Stylistically, too, this book is all over the map, from Moira Sullivan’s eerie gothic parable “The Pawnbroker’s Deal” to Drew Downing’s absurdist social critique “The Z Conspiracy,” and from the lyrical, poetic prose of Lauren Fath’s “Two Hard Tugs” to its polar opposite: the colloquial Wisconsin-ese of the north-woods fishin’ guide in my own contribution, the comical tall-tale “The One That Got Away.”

Only four writers (Condry, Downing, Elizabeth C. Rossman and I) remain from the earlier group—and each of us has gone in a different direction here than before. What’s more, while members of the prior group were all in their 20s, 30s and 40s, the “current crop” ranges in age from their 20s to their 70s, with representatives from each of the decades in between, thus bringing to bear a far wider scope of histories and experiences.

Too, the pieces themselves come from a different time period: a definitively post-9/11, Iraq-War-coincident era of decreased security and increased anxiety. And though only one of the stories (Brian L. Cox’s trenchant, eulogistic “November Forgets”) faces this temporal backdrop head-on, others (the aforementioned “Z Conspiracy” and Elizabeth C. Rossman’s chilling, dystopian “Product Placement”) address our socio-cultural status quo through allegory; another piece (C.J. Ullrich’s haunting, elegiac “The Call of the Mourning Dove”) recognizes brutality and loss as timeless; and others betray a simmering sense of disquiet that seems part and parcel of this uncertain new century.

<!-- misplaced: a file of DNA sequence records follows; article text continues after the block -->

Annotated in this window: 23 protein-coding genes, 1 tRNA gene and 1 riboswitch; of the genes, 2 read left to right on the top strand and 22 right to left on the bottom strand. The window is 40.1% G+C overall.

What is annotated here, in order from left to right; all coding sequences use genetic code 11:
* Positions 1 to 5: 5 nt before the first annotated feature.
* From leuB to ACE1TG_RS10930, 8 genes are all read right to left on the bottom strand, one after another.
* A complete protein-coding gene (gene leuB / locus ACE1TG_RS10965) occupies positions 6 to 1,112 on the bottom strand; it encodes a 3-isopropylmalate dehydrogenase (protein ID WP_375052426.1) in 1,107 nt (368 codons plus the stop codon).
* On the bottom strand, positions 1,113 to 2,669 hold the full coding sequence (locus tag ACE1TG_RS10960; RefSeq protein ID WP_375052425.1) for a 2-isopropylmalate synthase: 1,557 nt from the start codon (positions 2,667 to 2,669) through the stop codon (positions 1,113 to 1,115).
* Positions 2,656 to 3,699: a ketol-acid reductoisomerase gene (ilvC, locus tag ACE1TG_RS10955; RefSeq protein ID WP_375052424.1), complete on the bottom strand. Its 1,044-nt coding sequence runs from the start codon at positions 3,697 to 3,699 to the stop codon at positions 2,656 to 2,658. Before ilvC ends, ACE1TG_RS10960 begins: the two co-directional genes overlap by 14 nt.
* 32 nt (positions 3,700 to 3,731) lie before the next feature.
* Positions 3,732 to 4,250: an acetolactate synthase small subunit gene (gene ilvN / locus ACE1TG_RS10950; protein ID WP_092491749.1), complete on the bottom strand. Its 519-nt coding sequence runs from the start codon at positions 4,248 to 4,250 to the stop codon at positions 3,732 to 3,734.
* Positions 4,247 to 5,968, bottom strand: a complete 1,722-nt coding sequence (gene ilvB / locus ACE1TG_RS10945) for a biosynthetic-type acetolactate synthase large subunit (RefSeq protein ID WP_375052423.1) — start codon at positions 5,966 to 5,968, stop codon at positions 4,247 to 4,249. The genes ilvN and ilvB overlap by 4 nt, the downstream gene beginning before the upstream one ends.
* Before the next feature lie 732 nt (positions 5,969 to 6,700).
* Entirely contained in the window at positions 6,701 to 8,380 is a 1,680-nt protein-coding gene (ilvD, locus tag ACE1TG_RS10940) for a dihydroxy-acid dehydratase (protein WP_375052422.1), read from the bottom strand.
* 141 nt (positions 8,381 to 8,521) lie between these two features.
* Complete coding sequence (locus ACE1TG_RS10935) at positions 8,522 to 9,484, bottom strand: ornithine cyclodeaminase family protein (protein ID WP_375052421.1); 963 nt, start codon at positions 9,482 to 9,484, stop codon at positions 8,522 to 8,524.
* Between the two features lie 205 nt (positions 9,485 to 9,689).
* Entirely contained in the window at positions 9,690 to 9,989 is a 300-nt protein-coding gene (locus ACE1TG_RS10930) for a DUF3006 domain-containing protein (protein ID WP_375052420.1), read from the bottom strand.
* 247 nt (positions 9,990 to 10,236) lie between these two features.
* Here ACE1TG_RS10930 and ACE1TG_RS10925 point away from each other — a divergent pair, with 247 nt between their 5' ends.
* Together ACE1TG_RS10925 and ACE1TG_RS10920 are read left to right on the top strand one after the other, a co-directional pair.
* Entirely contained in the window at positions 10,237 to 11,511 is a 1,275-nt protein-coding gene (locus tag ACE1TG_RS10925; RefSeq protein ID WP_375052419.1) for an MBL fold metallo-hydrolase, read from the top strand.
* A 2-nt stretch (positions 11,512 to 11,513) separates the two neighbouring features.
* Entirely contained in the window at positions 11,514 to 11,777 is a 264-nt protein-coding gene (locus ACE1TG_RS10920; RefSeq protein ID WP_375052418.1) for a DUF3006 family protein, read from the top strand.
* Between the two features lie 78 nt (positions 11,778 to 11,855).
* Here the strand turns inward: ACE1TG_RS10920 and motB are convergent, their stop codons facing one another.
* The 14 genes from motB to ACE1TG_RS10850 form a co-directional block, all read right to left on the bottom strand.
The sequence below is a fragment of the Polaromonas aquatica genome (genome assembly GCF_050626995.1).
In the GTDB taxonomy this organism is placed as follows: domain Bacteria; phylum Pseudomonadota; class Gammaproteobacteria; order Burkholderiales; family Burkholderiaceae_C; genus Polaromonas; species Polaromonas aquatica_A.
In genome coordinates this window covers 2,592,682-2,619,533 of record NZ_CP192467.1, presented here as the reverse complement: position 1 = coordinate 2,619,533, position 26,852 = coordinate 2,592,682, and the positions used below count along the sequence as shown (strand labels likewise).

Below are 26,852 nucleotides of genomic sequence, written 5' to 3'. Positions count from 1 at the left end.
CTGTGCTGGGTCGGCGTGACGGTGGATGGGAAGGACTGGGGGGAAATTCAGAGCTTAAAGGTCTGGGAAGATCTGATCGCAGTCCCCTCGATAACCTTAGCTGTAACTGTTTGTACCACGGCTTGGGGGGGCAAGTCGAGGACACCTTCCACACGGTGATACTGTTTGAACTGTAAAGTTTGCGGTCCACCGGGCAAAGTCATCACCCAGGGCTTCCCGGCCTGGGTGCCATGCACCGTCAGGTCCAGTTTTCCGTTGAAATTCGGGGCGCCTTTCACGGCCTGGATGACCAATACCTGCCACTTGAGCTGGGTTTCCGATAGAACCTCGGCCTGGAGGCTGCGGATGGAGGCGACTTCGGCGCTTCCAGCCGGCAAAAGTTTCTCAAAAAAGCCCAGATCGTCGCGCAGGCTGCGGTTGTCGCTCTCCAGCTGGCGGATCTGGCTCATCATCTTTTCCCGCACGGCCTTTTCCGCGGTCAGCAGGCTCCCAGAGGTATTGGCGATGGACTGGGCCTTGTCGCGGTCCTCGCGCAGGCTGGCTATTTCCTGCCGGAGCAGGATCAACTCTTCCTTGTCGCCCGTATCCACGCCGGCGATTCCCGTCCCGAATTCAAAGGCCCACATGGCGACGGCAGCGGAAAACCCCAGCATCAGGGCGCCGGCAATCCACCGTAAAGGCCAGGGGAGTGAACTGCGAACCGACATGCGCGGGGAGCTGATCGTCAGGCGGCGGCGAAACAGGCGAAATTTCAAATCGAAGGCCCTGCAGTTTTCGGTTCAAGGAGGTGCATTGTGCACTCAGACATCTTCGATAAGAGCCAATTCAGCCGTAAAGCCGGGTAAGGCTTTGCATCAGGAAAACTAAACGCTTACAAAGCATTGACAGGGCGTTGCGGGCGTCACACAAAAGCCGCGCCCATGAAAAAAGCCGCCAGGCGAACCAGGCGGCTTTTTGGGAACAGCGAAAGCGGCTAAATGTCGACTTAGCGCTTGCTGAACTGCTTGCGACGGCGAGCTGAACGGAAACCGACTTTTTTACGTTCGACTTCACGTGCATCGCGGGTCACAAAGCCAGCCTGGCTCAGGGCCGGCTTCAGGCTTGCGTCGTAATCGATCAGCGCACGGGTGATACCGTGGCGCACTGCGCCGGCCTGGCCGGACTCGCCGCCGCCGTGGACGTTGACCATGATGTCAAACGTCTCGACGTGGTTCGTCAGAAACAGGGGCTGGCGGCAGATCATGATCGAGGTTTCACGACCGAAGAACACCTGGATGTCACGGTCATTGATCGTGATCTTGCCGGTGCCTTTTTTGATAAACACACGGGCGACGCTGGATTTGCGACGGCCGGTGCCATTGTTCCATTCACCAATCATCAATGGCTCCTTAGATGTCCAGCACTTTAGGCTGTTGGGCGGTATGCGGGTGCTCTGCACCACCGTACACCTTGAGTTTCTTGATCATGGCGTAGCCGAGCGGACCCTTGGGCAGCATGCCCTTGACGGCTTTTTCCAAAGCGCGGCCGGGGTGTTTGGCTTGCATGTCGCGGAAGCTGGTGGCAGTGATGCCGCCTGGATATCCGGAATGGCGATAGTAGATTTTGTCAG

Perhaps related to this is the fact that the new book’s characters “skew older” than before. In the earlier volume, there was a 50/50 breakdown between juvenile and grown-up protagonists; here, adults outnumber kids by a ratio of more than three to one. Is this because the new writers are, themselves, older? Possibly … yet half of Further Persons Imperfect’s child-narrated tales come from writers in their 50s, so I don’t believe authorial age is the answer here. Rather, it appears that desperate times lead us toward seasoned points of view, voices of experience—even if they be demonstrably flawed ones.